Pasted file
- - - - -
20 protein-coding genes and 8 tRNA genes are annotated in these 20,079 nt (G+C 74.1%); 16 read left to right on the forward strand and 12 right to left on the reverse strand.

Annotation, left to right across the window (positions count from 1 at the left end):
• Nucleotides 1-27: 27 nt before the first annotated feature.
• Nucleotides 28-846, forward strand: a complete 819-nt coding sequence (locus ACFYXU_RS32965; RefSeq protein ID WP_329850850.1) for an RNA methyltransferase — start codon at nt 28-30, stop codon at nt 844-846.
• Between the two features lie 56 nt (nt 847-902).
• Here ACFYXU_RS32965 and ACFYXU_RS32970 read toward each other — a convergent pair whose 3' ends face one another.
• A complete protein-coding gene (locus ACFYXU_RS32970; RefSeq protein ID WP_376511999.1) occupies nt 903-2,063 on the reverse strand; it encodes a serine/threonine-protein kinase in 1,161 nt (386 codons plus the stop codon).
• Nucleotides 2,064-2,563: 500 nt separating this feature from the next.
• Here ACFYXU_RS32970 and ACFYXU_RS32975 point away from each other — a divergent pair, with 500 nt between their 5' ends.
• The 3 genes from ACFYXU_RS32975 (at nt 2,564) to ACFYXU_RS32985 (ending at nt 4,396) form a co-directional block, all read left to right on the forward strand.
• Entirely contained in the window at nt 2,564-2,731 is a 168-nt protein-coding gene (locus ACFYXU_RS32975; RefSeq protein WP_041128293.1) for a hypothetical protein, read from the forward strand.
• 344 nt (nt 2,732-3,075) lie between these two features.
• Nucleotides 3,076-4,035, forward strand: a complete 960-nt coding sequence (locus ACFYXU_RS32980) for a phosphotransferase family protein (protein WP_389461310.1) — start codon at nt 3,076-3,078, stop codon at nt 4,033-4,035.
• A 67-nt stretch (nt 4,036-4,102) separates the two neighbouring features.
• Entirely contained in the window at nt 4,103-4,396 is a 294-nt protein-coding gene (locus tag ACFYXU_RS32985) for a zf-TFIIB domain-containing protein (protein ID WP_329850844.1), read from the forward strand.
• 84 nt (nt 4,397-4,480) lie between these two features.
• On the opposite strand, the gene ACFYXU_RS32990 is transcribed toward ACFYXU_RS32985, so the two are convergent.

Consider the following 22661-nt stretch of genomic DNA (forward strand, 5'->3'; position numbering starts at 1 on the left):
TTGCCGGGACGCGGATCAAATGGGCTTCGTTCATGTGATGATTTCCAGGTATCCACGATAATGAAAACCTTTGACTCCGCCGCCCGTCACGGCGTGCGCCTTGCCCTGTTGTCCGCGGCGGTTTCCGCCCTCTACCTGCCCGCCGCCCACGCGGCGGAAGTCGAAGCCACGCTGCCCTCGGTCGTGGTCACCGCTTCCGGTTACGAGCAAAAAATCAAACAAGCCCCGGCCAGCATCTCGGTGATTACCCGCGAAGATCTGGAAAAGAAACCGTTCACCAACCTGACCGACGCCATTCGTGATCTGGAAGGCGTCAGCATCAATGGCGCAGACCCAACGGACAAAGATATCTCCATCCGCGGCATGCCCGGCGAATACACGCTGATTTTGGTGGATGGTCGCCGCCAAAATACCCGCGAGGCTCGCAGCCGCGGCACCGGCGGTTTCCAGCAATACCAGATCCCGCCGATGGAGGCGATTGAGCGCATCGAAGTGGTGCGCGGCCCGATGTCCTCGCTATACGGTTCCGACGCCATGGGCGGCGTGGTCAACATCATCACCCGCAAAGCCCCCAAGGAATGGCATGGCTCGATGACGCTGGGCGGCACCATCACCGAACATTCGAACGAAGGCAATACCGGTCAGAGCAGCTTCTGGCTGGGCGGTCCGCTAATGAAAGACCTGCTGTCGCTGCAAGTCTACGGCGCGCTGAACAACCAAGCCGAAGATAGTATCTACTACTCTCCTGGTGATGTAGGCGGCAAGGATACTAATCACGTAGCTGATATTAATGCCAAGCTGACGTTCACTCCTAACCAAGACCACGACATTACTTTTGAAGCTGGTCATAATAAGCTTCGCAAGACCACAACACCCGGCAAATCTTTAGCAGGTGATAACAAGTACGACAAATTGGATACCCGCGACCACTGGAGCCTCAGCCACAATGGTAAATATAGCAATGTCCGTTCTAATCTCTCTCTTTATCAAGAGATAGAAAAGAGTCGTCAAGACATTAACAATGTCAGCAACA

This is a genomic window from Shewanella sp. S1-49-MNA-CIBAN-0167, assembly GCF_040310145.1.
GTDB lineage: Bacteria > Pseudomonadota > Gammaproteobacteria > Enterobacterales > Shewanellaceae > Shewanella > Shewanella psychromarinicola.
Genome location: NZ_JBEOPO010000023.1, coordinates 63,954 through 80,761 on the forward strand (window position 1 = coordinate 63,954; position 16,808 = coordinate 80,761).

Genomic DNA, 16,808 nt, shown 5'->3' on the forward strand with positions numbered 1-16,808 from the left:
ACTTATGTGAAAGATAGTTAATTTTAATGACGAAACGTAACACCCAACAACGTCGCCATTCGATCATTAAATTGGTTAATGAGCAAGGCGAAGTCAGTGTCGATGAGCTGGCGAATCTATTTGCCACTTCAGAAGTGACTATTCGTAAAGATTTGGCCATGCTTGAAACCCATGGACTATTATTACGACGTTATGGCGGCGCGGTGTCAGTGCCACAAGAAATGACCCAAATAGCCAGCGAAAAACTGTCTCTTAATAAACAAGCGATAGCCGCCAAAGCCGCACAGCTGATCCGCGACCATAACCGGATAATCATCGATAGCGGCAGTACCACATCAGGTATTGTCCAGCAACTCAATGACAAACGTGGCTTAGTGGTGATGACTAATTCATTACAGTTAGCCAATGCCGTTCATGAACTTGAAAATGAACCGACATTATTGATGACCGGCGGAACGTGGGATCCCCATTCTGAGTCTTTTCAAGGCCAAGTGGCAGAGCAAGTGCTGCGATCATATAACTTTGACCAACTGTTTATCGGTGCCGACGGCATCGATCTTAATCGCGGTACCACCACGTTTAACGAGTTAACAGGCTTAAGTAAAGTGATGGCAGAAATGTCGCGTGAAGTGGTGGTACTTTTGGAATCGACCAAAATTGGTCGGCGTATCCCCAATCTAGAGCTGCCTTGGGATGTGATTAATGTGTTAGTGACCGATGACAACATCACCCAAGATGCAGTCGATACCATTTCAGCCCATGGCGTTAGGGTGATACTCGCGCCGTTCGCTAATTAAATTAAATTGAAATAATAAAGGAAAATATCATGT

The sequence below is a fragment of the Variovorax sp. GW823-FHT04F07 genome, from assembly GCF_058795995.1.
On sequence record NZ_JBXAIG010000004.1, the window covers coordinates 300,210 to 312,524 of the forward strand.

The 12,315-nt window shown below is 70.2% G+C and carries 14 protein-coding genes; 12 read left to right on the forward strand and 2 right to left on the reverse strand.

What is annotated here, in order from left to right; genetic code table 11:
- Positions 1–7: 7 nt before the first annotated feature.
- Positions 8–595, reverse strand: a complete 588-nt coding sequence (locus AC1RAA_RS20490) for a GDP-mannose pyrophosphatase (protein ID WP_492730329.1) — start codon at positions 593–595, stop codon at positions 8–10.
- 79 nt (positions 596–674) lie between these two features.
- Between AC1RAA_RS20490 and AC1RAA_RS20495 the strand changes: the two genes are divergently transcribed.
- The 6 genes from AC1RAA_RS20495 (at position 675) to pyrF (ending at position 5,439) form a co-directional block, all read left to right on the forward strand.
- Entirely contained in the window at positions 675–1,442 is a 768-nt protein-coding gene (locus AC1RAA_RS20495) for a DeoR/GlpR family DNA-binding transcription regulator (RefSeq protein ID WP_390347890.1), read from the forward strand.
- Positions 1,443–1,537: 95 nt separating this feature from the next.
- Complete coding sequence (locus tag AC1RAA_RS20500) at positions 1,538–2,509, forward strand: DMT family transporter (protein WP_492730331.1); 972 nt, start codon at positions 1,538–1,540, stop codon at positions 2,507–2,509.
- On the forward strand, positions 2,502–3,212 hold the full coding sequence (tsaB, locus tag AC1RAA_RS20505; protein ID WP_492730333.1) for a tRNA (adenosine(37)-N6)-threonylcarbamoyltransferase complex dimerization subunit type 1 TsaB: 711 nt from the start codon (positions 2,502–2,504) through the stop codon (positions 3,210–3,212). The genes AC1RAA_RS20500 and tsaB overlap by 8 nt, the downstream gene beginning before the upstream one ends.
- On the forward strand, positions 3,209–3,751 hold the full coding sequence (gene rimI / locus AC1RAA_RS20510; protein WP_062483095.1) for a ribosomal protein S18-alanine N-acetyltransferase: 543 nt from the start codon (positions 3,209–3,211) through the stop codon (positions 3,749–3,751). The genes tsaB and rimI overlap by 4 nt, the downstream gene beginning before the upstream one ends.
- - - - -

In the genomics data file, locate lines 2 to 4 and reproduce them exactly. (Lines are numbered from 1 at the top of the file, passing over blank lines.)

Annotation, left to right across the window (positions count from 1 at the left end):
• Nucleotides 1-27: 27 nt before the first annotated feature.
• Nucleotides 28-846, forward strand: a complete 819-nt coding sequence (locus ACFYXU_RS32965; RefSeq protein ID WP_329850850.1) for an RNA methyltransferase — start codon at nt 28-30, stop codon at nt 844-846.